A Look Back On Bill Cosby's Story As His Trial Begins
MICHEL MARTIN, HOST:
Now it's time for our regular feature Words You'll Hear. That's where we try to understand some of the stories we'll be hearing more about in the coming days by parsing some of the words connected to it. For today's word, we're thinking more about a name, Andrea Constand. She's a former basketball coach at Temple University in Philadelphia. She says that Bill Cosby, the famed comedian, drugged and then molested her at his suburban Philadelphia home in 2004. Bill Cosby says the encounter was consensual.
Now, you may know that some 60 women have come forward in recent years to say that Cosby did the same or similar things to them. But of all of these allegations, those made by Constand are the only ones that have resulted in criminal charges. That trial starts tomorrow. And among those who will be following the trial are the creators of a podcast by member station WHYY called Cosby Unraveled. It examines Bill Cosby's connection to Philadelphia and some of the larger issues that make this case stand out.
(SOUNDBITE OF PODCAST, "COSBY UNRAVELED")
ANNETTE JOHN-HALL, BYLINE: Compared to cases like Woody Allen and Roman Polanski, it's hard for many African-Americans to not see race at play.
MARTIN: That voice is the host of the podcast Annette John-Hall. Jeanette Woods is the co-producer of the podcast, and she is with us now from WHYY in Philadelphia. Thanks so much for being with us.
JEANETTE WOODS, BYLINE: Thank you.
MARTIN: Jeanette, first of all, can you give us some of the basics around the trial that starts tomorrow? As we said, you know, some 60 women have come forward since 2014 saying they were sexually assaulted by Cosby, but this is the only one that's going to a criminal proceeding. Can you just briefly explain why that is?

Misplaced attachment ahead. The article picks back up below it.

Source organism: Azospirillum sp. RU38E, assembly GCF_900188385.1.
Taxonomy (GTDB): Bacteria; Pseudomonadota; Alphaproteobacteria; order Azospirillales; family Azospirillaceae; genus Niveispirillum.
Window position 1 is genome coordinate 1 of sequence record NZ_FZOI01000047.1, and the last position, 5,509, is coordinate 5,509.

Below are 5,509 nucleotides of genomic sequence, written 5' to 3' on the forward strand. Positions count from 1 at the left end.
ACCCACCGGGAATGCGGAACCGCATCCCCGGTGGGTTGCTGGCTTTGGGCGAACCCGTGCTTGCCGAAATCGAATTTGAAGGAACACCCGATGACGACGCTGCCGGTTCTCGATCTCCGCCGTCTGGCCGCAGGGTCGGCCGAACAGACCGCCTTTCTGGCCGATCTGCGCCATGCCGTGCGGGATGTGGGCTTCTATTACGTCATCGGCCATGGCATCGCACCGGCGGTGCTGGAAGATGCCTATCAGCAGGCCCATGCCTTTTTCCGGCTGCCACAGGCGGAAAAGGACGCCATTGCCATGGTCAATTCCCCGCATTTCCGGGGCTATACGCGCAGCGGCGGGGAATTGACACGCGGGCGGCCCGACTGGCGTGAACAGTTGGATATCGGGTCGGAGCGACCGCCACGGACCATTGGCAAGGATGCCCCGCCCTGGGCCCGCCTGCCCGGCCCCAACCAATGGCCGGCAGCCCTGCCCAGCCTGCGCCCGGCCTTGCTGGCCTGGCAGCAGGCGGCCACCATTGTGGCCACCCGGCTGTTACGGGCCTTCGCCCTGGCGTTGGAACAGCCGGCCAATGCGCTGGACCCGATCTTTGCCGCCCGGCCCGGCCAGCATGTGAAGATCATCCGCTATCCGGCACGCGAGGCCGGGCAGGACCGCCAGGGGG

WOODS: Andrea Constand is the only one who has made the statute of limitations. Statute of limitations vary from state to state. And so it's 12 years here. She got in just under that.
MARTIN: Do we expect any of the other women who have made allegations to testify?
WOODS: There is one woman. She's being identified as victim six, and she will testify. Obviously, they tried not to have women testify against him. They got that one woman in. That's the only other person.
MARTIN: So tell us what is expected to be Bill Cosby's defense.
WOODS: I think that his defense is going to be or at least his lawyers are going to go after Constand on a number of fronts. There's no physical evidence. She did not do her complaint until after a year had passed after the incident. They'll really go after her credibility, and I think that it's going to be a real fight on both sides.
MARTIN: You know this story is painful and disturbing for many people for so many reasons. Tell me what you're trying to do with the podcast.
WOODS: What we wanted to do was to look back at Cosby and really say, hey, this is a guy from Philadelphia. This is really a Philadelphia story in a lot of ways. And here we have a really unique microcosm of opinions about him. We talk to a lot of people who are not experts, so we wanted to ask them, you know, what do you think and why?
And what we started to get at is there's a lot of conflict for people. So, yes, all of these allegations if true are horrendous, and that's on one hand and then on the other hand, Cosby did a huge amount of social good for the black community. So what does it mean that someone we held in this high regard is being accused of being a sexual predator? There's a wrestling around race and class and women's rights and gender. So there's a lot going on, and we've felt let's try and get at that.
MARTIN: That's Jeanette Woods. She's a co-producer of WHYY's podcast Cosby Unraveled. Bill Cosby's criminal trial on sexual assault charges begins tomorrow. Jeanette Woods, thanks so much for speaking with us.
WOODS: Thank you so much.
NPR transcripts are created on a rush deadline by Verb8tm, Inc., an NPR contractor, and produced using a proprietary transcription process developed with NPR. This text may not be in its final form and may be updated or revised in the future. Accuracy and availability may vary. The authoritative record of NPR’s programming is the audio record.